An appositive

An appositive is a word or a phrase re-naming or amplifying a noun/object right beside it. An appositive phrase does not exist on its own; it is a function of the phrases we already know, but acting as an appositive, therefore, all phrases which may act as nominals. An appositive phrase is set off by commas unless it is closely tied with a noun so that it renames it.

We will talk more about apposition while discussing defining and non-defining relative clauses.

My son Richard is a student. A vocative closely related and the comma is not needed. She probably has another son. In a sentence: My son, Richard, is a student, we understand that she has only one son.

Our teacher, Peter, is a very nice guy.
A vocative - a noun adding extra information about our teacher. Two commas separate the appositive from the sentence.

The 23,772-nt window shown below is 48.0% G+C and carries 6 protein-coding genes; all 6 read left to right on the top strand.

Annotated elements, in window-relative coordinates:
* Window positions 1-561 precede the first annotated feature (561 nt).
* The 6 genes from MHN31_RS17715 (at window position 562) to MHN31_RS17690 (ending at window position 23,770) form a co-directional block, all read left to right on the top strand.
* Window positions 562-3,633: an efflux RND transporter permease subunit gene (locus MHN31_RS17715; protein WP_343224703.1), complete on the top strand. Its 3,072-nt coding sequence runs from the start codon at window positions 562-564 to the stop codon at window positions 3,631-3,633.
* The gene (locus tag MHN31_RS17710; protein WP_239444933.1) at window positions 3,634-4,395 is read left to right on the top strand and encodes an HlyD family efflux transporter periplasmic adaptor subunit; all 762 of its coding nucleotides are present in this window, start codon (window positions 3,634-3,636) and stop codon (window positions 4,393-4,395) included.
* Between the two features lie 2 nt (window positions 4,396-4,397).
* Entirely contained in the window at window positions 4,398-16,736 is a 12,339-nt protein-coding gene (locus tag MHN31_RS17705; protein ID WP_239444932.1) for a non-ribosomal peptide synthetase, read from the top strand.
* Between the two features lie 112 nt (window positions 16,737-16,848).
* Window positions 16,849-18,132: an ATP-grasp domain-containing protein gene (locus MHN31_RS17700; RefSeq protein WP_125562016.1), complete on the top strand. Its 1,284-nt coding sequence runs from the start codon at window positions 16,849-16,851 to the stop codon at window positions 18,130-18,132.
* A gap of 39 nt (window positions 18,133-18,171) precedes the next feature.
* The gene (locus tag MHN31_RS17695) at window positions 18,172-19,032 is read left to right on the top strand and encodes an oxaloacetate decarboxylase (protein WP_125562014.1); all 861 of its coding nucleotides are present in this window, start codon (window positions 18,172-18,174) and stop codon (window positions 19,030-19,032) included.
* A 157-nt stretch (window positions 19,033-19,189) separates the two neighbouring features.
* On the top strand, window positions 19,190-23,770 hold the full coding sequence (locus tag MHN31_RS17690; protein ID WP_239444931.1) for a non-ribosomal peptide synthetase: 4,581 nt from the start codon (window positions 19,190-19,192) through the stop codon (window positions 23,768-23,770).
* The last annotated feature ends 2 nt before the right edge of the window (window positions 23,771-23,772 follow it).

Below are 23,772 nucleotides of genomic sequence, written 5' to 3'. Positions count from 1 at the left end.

Professor Henry, a mathematics teacher at London's university, is going to visit New York next month.

The girl in a red dress is Sara Patterson of East Yorkshire, the best student in our class.

An appositive phrase can be a compound phrase, in the same way as a noun or an object.

Two girls, Jane and Juliet, went for help.

I have two hobbies, collecting stamps and watching BBC documentaries.

An appositive phrase may help us to create an interesting sentence instead of having two, short ones.

Compare: This girl is Jane. She is my sister.
This girl is my sister Jane.

I have been reading a book. The title of this book is The Woman in Black by Susan Hill.
I have been reading a book, The Woman in Black by Susan Hill.

The best pastime, reading books, is less and less popular amongst teenagers, the generation of WhatsApp.
Two appositive, first a gerund phrase and the second a noun phrase.

Peter's dream, to become a famous singer, has not come true, so far.  An infinitive phrase acting as a noun phrase and an appositive, modifying Peter's dream.

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